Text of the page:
There has never been a political party that has been able to start from nothing, and then get into parliament by meeting the 5% threshold. (At least since MMP came in). All of the current minor parties (ones that are or have previously been parliament) are the result of splinter groups and mergers from existing parties that date back to the FPP days.

 

Also if a minor party gets between 3-5% of the vote, it causes a high amount of wasted vote. Which has the effect of lifting support of the major parties the most. How many people who voted for TOP or the Maori party this election, would be happy that they have indirectly given extra support mostly to National? - as that is what they have done.

 

And if a minor party wins an electorate, and gets say 2% of the party vote - they bring in 2 MPs. While another minor party that gets more than double the number of party votes 4.9%, but doesn't win an electorate - brings in 0 MPs. But get 5.9% like the Green party did - and you bring in 7 MPs. No way is that democratic, as the number of MPs should closely follow the number of party votes.

 

And in elections like the one that just happened - where the left and right bloc's are polling really close together. Instead of people voting for a minor party - they vote National or Labour/Greens. As imagine that you support TOP, Conservative, Legalise Cannabis party, or another tiny party, But you also really hate National. You will then vote Labour/Greens to keep National out. Same scenario but you really hate Labour/Greens instead - You will instead vote National.

 

Now imagine if we had say 4 different minor parties in Parliament, But each of them only has 1 or 2 seats. National or Labour would then only need to form a minority government based on a confidence / supply arrangement. When Nat/Lab wants to pass some new laws - there will be plenty of minor parties to choose from to get the numbers to pass it. And no 1 minor party would be able to hold the whole country to ransom like what is now happening. And with lots of minor parties vying to be part of the next government - they would be alot more willing to compromise. As Nat/Lab would have alot more choice in who to do a deal with.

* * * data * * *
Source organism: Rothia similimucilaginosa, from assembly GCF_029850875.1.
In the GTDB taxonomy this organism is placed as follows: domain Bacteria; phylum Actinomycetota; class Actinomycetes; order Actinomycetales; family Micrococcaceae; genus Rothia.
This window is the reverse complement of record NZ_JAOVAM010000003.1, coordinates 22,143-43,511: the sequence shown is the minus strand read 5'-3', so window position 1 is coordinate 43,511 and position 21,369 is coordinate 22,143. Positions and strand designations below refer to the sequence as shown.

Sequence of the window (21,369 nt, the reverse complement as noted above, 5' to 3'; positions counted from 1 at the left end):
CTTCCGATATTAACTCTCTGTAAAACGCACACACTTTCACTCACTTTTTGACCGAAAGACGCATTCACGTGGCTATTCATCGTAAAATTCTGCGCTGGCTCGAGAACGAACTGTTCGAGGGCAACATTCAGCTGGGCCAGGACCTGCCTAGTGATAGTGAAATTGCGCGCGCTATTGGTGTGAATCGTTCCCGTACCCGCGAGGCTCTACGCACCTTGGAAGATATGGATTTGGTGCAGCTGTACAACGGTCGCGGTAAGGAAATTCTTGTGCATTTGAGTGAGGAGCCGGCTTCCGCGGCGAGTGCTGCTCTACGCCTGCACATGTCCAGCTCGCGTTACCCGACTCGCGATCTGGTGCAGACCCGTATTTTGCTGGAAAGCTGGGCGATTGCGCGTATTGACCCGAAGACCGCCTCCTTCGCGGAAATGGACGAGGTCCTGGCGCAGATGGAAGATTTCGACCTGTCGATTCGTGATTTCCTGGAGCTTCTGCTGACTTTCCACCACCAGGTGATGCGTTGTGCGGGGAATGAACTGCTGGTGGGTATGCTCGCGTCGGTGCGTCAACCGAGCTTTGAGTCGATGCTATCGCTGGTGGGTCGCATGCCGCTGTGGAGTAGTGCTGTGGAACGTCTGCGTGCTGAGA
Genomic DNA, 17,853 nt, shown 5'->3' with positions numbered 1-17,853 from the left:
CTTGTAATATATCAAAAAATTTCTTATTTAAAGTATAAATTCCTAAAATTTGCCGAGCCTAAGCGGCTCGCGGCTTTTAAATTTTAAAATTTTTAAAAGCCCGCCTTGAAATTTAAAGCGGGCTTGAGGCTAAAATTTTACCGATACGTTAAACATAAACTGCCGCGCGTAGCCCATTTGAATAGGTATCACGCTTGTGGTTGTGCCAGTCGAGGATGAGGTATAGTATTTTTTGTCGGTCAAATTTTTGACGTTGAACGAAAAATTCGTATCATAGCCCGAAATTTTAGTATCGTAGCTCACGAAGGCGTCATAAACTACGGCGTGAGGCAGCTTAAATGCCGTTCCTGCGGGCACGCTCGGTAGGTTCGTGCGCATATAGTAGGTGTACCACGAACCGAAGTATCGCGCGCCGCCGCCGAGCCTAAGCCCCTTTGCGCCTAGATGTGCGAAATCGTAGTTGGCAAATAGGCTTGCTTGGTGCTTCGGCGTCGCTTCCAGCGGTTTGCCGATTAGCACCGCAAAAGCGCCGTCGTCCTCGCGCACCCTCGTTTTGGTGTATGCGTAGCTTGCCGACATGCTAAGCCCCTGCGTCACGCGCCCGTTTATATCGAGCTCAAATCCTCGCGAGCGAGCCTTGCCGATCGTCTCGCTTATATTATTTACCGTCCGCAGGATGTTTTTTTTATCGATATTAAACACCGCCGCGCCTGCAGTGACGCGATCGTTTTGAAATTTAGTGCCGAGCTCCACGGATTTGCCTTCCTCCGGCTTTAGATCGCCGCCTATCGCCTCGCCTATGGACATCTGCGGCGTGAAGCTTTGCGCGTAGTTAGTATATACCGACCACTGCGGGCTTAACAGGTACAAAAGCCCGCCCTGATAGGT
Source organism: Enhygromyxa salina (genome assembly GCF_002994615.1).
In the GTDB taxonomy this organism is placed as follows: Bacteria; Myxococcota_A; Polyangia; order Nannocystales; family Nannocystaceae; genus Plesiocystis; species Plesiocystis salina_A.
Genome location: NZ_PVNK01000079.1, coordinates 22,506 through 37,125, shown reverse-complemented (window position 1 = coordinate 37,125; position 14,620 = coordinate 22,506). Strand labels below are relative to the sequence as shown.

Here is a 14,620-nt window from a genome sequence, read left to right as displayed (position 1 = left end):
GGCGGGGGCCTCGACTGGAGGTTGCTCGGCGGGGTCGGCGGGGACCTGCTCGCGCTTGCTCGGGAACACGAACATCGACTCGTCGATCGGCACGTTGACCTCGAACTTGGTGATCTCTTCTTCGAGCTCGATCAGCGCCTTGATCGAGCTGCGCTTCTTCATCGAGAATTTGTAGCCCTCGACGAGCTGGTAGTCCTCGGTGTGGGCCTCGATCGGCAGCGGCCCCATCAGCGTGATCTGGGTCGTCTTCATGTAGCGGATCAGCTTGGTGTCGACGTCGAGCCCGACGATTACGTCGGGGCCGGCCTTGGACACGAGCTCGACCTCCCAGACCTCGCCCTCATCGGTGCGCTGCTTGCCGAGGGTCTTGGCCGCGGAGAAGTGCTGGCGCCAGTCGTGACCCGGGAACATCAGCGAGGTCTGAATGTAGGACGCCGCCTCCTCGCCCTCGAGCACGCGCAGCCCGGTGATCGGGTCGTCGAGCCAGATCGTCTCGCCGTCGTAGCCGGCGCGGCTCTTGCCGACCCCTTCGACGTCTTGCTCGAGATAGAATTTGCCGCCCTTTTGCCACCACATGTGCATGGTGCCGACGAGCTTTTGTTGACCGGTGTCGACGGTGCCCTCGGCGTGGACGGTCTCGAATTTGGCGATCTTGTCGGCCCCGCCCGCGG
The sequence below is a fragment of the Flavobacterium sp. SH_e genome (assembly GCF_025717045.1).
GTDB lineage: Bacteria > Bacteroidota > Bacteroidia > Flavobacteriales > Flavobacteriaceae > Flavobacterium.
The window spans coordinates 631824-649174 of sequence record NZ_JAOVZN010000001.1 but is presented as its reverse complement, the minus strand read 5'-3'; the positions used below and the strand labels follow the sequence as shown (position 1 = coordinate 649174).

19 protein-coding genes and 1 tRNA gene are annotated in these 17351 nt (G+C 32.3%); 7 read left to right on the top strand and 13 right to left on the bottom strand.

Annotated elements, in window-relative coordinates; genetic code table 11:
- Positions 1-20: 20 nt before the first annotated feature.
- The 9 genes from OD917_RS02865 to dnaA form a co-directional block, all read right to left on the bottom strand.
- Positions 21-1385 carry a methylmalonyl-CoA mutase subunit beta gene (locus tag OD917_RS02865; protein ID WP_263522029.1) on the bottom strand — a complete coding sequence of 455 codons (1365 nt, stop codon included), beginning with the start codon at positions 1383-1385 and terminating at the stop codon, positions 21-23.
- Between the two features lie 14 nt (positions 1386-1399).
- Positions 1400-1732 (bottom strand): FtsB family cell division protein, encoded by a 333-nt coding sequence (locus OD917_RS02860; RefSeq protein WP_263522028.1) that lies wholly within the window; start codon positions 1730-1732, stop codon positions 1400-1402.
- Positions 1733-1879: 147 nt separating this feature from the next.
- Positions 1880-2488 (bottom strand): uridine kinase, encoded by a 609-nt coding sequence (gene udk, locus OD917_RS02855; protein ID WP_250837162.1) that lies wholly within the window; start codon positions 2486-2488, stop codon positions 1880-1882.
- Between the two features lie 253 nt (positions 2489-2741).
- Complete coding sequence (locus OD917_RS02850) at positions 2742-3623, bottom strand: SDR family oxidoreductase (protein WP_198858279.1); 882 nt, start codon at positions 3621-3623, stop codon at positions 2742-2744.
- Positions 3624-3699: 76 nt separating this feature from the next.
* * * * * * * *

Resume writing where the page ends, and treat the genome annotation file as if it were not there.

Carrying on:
If nothing is changed - we will end up like the USA. Where your only real choice with voting if you are lucky is red or blue. Unless we manage to get National and Labour forming a grand coalition (Like is common in Germany). But pigs will not only be flying - but flying to Mars before National and Labour form a coalition together.

 

Now if Nat/Lab actually did form a coalition, then the 5% threshold would make sense.






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  Reply # 1872816 26-Sep-2017 00:36
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sen8or:

 

Someone posted a link a few pages back to NZF's policies, I didnt read them all, but I have to be honest, many of them actually made sense -

 

- Take fuel tax and other roading tax out of the kitty and apply it to roading issues, don't rob Peter to pay Paul.

 

- Electric rail to the airport - logistically difficult, but delaying it is only going to add cost to the process for something that may very well be inevitable.

 

- Teaching kids to drive as part of basic life skills in school, far rather money spent on that than Te Reo

 

 

 

That was just a sampling. I am sure there are some in there that are completely bonkers, but are unlikely to be part of the negotiating package anyway.

 

Does NZ First get such a bad rap because of Winston? (much like the Greens getting a bad rap because of Meteria?)

 

 

 

 

 

 

I would not have regarded any of them as bonkers really. Some of them seem a bit shortsighted and a few lean a bit leftward for my taste but nothing is exactly bonkers.






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  Reply # 1872817 26-Sep-2017 00:37
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Wiggum:

 

MikeB4:

voting is not easy for some in the voting station I went to all the booths suited people who are standing.

 

I think voting was confusing for some. For instance early voting opened in our local mall, and was there every day since early voted started.

 

But on official voting day, it was at official stations only, and not in the mall.

 

 

 

 

To be honest, if people find voting confusing, they probably shouldn't be doing it...!